The apostle Paul confirmed this in Romans 10:11-14 “For the Scripture says: “None that rests his faith on him will be disappointed.” 12 For there is no distinction between Jew and Greek, for there is the same Lord over all, who is rich to all those calling upon him. 13 For “everyone who calls on the name of the Lord will be saved.” 14 However, how will they call on him in whom they have not put faith? How, in turn, will they put faith in him of whom they have not heard? How, in turn, will they hear without someone to preach?”.
The apostle Paul was not talking about anyone else other than talking about his Lord, Jesus. The Jews knew of God and called on him, but only the Jewish Christians called on the name of Jesus and were baptized in his [Jesus] name. Likewise, the Gentiles (or Greeks) worshipped God (Acts 17:22-25) and no doubt knew of the God of the Jews, as there were many colonies of Jews among them, but they had not called on the name of the Lord [Jesus] until they got baptized in his name and became Gentile Christians.
Who did Early Christians belong to? 1 Corinthians 1:13-15
It is also interesting to note that in 1 Corinthians 1:13-15 the Apostle Paul discussed the potential divisions amongst some of the early Christians. He wrote,“What I mean is this, that each one of YOU says: “I belong to Paul,” “But I to A·polʹlos,” “But I to Ceʹphas,” “But I to Christ.” 13 The Christ exists divided. Paul was not impaled for YOU, was he? Or were YOU baptized in the name of Paul? 14 I am thankful I baptized none of YOU except Crisʹpus and Gaʹius, 15 so that no one may say that YOU were baptized in my name. 16 Yes, I also baptized the household of Stephʹa·nas. As for the rest, I do not know whether I baptized anybody else.”
However, did you note there was an absence of those early Christians claiming “But I to God” and “But I to the Holy Spirit”? The Apostle Paul makes the point that it was Christ who was impaled on their behalf. It was Christ in whose name they were baptized, not anyone else, not the name of any man, nor the name of God.
Conclusion: The clear scriptural answer to the question we asked at the outset “Christian Baptism, in whose name?” is obviously and clearly “baptized in the name of Jesus Christ”.
to be continued …………
Part 2 of our series will examine the historical and manuscript evidence of what the original text of Matthew 28:19 most likely was.
[i] This event of accepting Samaritans as Christians appears to have the use of one of the keys of the kingdom of the heavens by the Apostle Peter. (Matthew 16:19).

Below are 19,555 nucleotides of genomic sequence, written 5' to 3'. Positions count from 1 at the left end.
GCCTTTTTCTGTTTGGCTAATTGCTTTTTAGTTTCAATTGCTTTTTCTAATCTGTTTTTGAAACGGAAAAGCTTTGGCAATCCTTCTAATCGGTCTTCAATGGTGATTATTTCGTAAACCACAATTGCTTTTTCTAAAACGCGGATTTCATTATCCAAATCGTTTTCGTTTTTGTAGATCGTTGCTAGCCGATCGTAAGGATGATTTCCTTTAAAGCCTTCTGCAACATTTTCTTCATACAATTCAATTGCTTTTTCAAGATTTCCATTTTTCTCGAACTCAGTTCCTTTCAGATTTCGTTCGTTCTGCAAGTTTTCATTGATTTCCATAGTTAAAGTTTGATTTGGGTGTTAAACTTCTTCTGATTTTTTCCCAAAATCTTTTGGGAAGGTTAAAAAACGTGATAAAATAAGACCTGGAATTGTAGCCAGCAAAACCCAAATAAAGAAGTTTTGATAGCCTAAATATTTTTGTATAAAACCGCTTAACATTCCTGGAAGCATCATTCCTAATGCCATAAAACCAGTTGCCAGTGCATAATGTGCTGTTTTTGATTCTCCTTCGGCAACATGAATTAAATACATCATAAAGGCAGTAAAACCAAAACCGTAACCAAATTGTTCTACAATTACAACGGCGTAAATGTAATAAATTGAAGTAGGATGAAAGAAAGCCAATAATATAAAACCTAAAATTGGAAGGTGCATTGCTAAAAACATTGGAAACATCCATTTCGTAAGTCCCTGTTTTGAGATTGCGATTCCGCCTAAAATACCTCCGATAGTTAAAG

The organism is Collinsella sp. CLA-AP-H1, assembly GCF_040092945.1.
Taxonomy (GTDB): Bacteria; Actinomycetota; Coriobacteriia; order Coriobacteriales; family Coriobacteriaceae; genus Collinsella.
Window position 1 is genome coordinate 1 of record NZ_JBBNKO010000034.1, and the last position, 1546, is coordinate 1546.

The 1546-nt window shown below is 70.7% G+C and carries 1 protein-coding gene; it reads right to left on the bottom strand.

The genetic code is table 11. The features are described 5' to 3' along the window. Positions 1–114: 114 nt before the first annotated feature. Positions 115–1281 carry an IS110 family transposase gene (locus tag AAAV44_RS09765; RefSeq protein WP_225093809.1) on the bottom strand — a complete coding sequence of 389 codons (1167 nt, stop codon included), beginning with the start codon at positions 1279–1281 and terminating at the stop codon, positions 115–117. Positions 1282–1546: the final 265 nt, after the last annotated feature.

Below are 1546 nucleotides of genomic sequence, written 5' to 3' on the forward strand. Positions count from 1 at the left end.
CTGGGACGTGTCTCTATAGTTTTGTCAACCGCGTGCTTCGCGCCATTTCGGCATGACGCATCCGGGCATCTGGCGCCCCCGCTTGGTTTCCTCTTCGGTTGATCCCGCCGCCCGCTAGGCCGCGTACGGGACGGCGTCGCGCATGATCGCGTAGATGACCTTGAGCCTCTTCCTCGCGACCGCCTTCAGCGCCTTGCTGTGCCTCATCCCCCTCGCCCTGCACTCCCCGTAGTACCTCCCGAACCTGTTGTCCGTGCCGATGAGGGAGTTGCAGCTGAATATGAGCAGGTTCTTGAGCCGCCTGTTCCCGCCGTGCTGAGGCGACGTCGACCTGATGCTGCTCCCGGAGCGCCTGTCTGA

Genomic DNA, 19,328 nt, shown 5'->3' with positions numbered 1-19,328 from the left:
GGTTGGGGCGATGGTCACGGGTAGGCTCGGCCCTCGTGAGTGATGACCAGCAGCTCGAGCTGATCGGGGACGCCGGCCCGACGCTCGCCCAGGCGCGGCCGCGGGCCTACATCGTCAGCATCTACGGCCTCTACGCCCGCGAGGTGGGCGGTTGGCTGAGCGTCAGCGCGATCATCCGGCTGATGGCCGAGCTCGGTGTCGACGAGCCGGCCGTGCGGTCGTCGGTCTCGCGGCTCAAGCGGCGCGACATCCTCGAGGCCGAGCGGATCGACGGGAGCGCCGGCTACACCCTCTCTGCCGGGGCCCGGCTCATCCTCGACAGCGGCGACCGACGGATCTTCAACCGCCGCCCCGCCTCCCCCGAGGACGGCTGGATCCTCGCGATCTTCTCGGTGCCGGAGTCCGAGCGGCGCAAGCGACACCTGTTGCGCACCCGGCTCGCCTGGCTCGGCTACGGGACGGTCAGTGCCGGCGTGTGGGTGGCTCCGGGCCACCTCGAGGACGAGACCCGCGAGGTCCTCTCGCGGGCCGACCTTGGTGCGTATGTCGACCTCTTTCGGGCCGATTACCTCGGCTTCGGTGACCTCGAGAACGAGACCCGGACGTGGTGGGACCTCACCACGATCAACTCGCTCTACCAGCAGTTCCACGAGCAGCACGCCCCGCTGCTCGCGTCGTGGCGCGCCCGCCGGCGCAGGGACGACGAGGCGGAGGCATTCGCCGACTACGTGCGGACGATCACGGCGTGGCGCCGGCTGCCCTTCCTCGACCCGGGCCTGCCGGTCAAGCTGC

Hi Just Wondering. I noticed the same thing. But Tadua in phrase “baptizing them in” my name did not use the quotation marks for words: my name. So this “my name” was not a part of Jesus’ statement in Tadua’s rendering. The phrase “in the name of the Father and of the Son and of the Holy Spirit,” appears only once in the Bible, in Matt 28:19. I do not know why this is so, because neither the Father nor the Spirit is mentioned nowhere else in connection with Christian baptism. In the New Testament, I found six direct and two… Read more »
Hi Tadua. This is one of my favorite topics. It was a big one for me when waking up. I would often give the baptism talk in China in the various areas I was in. Reading the Chinese translations regarding baptism helped me see the disingenuous nature of the JW interpretation of baptism. Baptism is such a special thing and its wonderful to have articles like this to help the average JW publisher (who thinks its about dedication) recapture the beauty of this living metaphor of a rebirth to a new life with Jesus.
Hello Tadua, you have used Romans 10:11-14 in this article. You mentioned that the lord in verse 13 is Jesus. How is that possible when Paul is quorting prophet Joel who talks of Jehovah?
The Apostle Paul may have been quoting the prophet Joel, but we have to remember that in most instances, the early Christians quoted from the Greek LXX (Septuagint), which had “Lord” in the text. Furthermore, more importantly in the context Paul is discussing Jesus as Lord. See Romans 10v4,6,7. In Romans 10v9 he wrote “for if you publicly declare that ‘word in your own mouth’, that Jesus is Lord, and excercise faith in your heart that God raised him from the dead, you will be saved”. It is therefore difficult to argue the “same Lord over all” is not referring… Read more »